Discussion in 'Android Devices' started by TheSystem, Jul 24, 2011.
Here is an article by Qualcomm, which i'd like to share.
"If your apps aren
Translation is that Qualcomm is trying to get devs to focus on specific optimizations that provide more bang for the buck than symmetric multiprocessing, which is what we get now by default for all properly threaded apps.
That can be a good thing - I've said repeatedly that SMP is an effective, yet not ideal, approach to dual cores.
I'll bet the takeaway here is that to get to the optimizations Qualcomm is suggesting, the final apps won't be effective on other platforms.
But to say we're not getting multi-core performance is pure hype - the title doesn't agree with the specifics of the article.
Ha! I agree, though there is one thing that is a mystery to me. I wonder how or if Ice Cream Sandwich will take advantage of these optimizations/SMP processing.
Very interesting question.
The article is stating some intriguing things concerning app developers using specific APIs to take advantage of things like optimized OpenGL libraries.
So - without really full information - it's unclear how much of this might need to be provided by HTC on the Linux side of Android, how much of this might need to be provided solely the end-user app developer, and how much might need to be provided as part of the Android infrastructure via the SDK or by direct manipulation of the Dalvik Virtual Machine (the part that makes it Android instead of just Linux).
Further - we don't even know if the methods they suggest would in any way conflict with Android, as the OS tends to like to give service resources evenly to all comers.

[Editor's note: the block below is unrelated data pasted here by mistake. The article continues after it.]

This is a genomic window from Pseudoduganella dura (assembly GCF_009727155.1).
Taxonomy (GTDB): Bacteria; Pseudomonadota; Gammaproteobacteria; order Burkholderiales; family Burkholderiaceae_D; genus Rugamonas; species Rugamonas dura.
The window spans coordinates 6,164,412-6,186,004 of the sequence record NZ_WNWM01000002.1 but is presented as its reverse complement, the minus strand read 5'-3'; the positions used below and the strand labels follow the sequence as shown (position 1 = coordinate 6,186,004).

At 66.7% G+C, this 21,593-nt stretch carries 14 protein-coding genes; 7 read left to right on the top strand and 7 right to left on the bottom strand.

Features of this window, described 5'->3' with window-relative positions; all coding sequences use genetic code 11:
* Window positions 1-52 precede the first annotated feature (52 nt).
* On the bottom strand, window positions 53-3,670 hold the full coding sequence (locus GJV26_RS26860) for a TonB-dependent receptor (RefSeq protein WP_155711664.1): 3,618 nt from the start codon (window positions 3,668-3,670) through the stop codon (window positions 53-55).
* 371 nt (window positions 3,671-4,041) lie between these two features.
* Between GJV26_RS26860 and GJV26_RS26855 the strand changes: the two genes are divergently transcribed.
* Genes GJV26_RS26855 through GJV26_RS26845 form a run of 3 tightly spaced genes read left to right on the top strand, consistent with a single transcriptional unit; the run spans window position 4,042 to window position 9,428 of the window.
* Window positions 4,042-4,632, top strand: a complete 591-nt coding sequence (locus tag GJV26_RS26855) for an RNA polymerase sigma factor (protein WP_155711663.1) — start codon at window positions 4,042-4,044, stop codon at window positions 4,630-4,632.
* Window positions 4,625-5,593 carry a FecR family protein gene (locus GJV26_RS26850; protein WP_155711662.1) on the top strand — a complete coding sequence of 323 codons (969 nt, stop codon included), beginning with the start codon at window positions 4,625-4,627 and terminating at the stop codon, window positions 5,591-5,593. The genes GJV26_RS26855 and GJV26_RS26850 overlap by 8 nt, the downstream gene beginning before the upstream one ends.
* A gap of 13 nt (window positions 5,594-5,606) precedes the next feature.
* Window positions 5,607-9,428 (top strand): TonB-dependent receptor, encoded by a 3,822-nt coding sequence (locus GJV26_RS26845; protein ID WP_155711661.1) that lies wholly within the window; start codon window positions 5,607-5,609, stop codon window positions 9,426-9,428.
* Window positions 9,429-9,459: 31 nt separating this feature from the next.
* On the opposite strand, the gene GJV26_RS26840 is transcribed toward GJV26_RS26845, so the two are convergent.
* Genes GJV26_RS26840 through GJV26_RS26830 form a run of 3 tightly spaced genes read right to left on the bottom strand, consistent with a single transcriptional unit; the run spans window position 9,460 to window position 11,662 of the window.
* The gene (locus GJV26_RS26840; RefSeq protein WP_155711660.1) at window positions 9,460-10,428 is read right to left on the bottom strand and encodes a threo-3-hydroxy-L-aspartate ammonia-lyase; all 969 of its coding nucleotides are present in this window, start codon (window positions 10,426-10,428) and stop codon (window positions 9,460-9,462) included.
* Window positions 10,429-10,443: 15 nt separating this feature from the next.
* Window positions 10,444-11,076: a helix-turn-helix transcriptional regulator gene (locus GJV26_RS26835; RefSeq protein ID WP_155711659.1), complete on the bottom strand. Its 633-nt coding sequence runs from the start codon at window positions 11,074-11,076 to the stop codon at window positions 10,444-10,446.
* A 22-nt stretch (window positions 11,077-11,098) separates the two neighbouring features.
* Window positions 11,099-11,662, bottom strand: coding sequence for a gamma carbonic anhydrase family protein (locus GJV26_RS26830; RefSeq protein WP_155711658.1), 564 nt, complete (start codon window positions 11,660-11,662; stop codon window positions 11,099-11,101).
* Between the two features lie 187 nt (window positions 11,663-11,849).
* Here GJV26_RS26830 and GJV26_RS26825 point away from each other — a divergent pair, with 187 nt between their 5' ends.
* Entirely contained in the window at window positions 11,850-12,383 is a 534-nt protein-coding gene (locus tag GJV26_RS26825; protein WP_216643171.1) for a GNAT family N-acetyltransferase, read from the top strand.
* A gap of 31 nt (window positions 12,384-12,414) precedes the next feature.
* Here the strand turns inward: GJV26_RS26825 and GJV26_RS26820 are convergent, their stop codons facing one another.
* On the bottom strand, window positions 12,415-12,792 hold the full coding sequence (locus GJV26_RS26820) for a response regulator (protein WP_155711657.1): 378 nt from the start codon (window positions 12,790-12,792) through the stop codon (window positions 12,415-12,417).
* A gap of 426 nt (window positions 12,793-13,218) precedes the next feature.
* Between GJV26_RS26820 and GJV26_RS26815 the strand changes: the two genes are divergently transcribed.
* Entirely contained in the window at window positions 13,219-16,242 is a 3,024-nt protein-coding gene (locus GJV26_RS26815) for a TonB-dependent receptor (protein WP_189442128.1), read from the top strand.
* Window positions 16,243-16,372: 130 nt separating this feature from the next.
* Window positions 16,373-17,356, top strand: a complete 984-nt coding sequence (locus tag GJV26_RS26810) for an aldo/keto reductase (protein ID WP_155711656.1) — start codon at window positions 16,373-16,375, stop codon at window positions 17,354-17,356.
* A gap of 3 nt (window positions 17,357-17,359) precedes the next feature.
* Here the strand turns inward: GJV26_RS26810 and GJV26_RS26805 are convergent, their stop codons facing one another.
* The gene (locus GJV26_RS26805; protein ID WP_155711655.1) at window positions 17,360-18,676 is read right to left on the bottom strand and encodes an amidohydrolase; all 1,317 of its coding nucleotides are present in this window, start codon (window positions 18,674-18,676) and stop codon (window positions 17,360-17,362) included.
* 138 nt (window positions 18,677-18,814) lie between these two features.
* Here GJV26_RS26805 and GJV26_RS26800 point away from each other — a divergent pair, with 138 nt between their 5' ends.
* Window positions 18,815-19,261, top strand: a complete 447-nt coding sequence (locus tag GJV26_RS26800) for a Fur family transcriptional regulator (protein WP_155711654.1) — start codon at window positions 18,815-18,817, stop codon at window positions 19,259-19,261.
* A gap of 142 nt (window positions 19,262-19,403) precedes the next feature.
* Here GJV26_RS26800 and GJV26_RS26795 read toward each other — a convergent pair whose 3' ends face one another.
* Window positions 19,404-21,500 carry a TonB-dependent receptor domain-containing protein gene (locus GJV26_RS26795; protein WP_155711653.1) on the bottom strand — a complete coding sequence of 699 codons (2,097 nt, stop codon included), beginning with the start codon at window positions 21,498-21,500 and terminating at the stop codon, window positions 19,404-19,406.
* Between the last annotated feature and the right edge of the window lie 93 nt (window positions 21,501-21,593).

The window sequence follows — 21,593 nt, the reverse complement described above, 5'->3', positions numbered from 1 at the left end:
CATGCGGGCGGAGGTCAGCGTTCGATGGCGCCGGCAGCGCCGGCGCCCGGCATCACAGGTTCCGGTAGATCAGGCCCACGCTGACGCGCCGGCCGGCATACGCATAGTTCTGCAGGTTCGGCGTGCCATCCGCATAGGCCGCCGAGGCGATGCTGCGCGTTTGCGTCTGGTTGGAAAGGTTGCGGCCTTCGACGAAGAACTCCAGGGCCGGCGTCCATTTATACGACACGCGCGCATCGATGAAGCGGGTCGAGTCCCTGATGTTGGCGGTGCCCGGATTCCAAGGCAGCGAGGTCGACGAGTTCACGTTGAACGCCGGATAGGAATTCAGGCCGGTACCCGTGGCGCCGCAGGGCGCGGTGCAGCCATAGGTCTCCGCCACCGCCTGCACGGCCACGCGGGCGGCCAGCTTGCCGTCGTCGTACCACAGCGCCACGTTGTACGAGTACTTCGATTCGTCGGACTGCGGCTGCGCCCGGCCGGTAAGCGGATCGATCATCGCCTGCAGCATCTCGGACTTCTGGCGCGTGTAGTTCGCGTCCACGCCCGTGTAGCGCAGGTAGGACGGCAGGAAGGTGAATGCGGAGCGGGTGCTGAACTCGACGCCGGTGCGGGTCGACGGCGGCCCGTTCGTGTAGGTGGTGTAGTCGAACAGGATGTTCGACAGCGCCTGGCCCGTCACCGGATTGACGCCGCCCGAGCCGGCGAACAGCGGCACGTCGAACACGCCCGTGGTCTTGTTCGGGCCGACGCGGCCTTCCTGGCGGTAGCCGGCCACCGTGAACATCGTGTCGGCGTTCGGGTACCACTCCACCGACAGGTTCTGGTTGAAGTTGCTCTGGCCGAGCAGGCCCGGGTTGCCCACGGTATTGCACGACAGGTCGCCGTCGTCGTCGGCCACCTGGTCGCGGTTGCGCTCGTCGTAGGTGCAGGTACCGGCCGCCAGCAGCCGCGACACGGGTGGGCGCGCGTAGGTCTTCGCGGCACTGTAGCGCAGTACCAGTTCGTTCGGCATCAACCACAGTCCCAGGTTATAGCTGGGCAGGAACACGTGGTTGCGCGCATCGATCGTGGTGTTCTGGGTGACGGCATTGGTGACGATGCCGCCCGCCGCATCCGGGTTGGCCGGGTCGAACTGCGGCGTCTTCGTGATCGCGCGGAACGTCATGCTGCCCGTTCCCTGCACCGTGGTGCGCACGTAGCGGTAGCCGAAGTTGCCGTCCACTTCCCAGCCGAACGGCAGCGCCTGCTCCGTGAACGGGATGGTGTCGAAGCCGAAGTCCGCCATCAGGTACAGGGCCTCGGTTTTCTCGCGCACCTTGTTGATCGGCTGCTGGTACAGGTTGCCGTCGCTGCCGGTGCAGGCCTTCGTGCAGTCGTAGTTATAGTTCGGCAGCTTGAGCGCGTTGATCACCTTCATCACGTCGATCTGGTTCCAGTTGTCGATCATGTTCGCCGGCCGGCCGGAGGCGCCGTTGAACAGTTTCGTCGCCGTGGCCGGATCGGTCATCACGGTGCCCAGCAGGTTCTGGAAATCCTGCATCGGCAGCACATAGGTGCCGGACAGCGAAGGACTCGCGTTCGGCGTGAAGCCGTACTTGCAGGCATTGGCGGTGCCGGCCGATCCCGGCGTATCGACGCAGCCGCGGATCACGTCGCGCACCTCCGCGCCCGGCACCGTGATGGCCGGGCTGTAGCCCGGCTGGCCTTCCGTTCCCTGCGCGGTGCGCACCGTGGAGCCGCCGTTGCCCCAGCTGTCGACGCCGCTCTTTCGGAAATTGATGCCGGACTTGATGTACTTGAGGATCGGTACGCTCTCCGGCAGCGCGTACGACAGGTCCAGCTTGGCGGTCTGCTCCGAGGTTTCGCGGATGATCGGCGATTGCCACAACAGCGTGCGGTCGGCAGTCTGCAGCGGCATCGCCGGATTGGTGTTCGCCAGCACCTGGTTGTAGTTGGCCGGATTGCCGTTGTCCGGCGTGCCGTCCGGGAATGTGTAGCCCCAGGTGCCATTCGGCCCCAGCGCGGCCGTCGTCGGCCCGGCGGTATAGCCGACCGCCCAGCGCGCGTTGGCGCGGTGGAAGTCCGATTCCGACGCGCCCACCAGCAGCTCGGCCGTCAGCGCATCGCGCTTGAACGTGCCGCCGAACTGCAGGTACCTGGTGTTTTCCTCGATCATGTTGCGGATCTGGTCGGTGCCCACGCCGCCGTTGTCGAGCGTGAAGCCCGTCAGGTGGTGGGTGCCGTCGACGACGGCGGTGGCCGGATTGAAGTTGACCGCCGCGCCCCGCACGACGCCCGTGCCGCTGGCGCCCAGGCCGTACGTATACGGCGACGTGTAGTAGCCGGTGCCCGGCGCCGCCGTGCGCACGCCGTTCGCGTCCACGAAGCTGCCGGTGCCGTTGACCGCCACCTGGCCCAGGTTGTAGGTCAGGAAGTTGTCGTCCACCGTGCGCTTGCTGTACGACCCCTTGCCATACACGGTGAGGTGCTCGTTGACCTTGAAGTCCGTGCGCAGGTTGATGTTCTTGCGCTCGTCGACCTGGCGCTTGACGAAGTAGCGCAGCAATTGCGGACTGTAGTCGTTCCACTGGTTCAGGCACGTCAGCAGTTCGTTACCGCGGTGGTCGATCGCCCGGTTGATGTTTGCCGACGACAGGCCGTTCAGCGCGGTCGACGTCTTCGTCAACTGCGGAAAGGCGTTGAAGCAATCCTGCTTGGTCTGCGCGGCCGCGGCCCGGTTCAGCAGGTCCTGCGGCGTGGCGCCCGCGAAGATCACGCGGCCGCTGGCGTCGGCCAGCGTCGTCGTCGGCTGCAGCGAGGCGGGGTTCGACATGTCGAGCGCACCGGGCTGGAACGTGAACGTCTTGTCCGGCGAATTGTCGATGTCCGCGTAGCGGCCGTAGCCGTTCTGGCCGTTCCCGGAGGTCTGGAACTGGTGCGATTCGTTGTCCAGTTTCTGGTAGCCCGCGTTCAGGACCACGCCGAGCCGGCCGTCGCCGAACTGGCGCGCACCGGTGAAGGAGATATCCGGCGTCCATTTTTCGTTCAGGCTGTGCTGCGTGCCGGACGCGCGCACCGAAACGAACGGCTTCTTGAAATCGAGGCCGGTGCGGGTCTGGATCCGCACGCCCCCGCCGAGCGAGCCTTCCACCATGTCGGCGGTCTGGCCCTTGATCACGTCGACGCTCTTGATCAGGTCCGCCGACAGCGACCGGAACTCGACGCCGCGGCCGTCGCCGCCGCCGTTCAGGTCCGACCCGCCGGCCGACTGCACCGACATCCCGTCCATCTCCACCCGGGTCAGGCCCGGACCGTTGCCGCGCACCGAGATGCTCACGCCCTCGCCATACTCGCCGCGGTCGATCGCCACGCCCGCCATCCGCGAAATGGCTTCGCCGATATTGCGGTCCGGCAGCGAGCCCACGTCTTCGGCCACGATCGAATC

By the way - I noticed by accident that at some point SystemPanel updated to become dual-core aware. There are two pie charts to show activity for each CPU core. Initially, the second one was dead and I was like - WTH - and then within seconds, it started blinking up various load levels.
Pretty neat. Start some services - try music, Maps, Angry Birds maybe a few other things - and switch back and forth between spawning background processes and SystemPanel via QuickDesk - see the second core come in on demand.
Regarding your comment on Dalvik VM
Android 3.2(Honeycomb) supposedly implements support for Qualcomm SoCs, everyone knows NVIDIA Tegra II happens to be the only SoC utilized for Honeycomb tablets, but in which aspect does support for Qualcomm's SoC fall in. I have my assumptions.
SystemPanel, I've also noticed how the second core will become active on demand, very cool indeed. I just hope that Qualcomm will release an app to monitor the activity of our CPUs
Like the app shown in this YouTube video.
‪Qualcomm's Dual-core is asynchronous, demonstrated at Computex 2011‬‏ - YouTube
Here's a picture of my two cores sitting around doing nothing - except normal startup of the phone. Yep - this is how it adds up right after startup.
I did play around launching various apps and loading memory to try to show various scenarios of use - but whenever I'd get to a high load on cpu cores and memory that pesky Android kicked in and put apps to sleep or just terminated them - as advertised!
Boo yeah, I'm shaking in my boots over all the dual core performance I'm lacking for normal tasks.
Way cool points in that post there by the way, compadre.
Alert the media - while aSMP on our phones isn't ideal, it is effective at putting the full processor capabilities to use.
Right now today.
Will it only get better in the future as development in this area continues?
The signs all point to yes.
PS - How about a nice picture of Angry Birds getting put in the background while Google+ launches?
Why, soitunlee! Nyuk nyuk nyuk!
Got mine to show dual core usage while running a scan with Lookout
Maybe Qualcomm was trying to appeal to future Windows or iOS implementations with their products.
You just never know.
which app is that? thank you
The last two photos are shots of a program called "System Panel". There is a free version on the market. (If that is that app you are asking about )